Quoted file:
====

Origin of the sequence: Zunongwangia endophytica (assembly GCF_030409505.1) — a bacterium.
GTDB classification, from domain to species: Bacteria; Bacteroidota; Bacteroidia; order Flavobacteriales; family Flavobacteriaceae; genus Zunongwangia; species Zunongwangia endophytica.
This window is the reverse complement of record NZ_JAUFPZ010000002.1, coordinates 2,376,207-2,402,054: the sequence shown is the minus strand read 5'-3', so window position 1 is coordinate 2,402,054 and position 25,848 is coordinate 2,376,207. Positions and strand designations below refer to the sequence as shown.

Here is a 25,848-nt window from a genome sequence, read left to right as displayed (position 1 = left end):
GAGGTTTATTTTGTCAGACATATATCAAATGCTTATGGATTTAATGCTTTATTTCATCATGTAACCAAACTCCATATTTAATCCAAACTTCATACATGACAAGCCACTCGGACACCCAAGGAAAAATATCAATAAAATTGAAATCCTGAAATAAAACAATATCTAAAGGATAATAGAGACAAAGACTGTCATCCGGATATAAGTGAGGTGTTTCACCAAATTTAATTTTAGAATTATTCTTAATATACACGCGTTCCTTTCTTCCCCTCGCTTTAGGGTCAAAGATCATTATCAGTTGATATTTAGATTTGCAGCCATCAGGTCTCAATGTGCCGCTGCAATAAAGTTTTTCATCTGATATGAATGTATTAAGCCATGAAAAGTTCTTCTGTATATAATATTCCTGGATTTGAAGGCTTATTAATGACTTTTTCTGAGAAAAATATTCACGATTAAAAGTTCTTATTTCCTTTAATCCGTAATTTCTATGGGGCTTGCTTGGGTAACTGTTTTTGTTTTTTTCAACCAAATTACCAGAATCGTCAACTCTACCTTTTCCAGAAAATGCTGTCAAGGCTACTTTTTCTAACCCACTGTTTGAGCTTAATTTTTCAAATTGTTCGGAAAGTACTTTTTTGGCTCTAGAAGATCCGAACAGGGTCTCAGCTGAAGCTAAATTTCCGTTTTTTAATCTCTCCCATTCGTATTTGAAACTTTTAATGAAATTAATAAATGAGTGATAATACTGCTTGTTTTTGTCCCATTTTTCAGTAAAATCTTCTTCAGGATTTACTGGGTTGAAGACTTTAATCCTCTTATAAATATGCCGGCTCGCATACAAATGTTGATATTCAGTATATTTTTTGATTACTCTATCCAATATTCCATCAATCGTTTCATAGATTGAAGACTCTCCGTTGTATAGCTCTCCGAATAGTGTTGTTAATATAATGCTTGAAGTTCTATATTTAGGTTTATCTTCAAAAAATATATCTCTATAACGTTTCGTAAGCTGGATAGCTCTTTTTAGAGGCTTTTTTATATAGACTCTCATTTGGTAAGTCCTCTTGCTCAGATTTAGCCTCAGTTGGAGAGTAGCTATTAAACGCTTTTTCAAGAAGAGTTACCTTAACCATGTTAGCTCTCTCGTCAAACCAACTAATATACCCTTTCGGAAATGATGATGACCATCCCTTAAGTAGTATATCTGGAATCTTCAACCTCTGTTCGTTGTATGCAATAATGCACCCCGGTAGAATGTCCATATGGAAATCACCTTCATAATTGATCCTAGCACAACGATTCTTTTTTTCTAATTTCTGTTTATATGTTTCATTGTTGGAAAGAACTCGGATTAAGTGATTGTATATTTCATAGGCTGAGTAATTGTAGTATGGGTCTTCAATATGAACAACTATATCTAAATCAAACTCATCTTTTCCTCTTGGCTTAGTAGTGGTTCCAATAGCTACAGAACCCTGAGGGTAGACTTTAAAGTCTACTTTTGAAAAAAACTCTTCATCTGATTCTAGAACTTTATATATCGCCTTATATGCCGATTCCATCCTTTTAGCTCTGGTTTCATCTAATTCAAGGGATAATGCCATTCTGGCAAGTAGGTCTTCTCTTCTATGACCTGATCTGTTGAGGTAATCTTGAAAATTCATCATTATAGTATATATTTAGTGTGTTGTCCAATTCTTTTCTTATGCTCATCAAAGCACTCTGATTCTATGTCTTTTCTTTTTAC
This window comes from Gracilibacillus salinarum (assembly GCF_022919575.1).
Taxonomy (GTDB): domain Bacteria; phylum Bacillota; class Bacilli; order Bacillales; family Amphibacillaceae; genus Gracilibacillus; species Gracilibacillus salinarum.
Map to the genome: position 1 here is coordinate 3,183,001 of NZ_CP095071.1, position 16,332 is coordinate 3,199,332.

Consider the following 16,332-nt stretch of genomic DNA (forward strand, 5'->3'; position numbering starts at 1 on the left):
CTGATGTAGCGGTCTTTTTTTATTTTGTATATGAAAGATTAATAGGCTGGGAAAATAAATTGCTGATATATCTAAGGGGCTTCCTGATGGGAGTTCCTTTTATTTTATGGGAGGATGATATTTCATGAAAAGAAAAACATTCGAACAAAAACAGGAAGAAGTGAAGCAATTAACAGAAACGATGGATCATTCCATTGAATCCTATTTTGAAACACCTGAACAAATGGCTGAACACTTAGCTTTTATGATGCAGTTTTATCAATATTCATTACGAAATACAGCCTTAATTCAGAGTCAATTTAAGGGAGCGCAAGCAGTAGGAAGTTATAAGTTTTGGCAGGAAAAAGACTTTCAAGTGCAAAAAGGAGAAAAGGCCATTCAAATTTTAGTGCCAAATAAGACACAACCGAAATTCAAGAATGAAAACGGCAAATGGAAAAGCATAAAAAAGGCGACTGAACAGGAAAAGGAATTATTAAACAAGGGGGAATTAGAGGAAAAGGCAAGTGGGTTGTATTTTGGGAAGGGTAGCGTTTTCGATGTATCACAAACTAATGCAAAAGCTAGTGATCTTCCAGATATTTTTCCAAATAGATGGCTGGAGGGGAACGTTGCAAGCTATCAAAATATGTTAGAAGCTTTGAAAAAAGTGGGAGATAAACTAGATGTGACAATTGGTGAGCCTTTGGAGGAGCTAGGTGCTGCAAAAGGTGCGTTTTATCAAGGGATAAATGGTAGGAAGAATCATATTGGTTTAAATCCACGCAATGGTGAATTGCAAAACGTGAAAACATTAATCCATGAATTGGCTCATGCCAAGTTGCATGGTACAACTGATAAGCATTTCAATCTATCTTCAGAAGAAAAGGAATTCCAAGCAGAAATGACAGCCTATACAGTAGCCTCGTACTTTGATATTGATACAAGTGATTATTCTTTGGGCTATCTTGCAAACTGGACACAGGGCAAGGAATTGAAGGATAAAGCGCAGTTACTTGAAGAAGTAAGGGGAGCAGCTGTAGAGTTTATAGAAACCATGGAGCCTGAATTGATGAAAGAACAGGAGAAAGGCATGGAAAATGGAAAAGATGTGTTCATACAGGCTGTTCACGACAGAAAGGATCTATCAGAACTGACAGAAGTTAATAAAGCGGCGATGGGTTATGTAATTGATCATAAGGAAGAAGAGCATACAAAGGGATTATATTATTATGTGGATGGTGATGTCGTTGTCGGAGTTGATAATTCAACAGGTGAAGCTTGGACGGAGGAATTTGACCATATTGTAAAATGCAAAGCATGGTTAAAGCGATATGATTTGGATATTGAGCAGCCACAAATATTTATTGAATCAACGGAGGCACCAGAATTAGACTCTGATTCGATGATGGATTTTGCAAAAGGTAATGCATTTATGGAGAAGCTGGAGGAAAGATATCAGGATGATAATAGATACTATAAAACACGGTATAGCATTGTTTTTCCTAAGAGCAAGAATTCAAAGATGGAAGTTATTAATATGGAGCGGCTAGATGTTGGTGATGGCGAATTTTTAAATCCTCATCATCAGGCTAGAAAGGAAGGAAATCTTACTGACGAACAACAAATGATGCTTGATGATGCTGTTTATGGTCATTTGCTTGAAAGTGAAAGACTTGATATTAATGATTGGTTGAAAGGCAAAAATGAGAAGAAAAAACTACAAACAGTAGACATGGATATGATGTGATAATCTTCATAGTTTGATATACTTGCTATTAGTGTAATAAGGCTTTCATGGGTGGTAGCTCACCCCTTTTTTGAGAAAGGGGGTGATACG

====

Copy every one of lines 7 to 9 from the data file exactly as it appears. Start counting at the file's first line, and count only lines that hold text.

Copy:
Taxonomy (GTDB): domain Bacteria; phylum Bacillota; class Bacilli; order Bacillales; family Amphibacillaceae; genus Gracilibacillus; species Gracilibacillus salinarum.
Map to the genome: position 1 here is coordinate 3,183,001 of NZ_CP095071.1, position 16,332 is coordinate 3,199,332.

Consider the following 16,332-nt stretch of genomic DNA (forward strand, 5'->3'; position numbering starts at 1 on the left):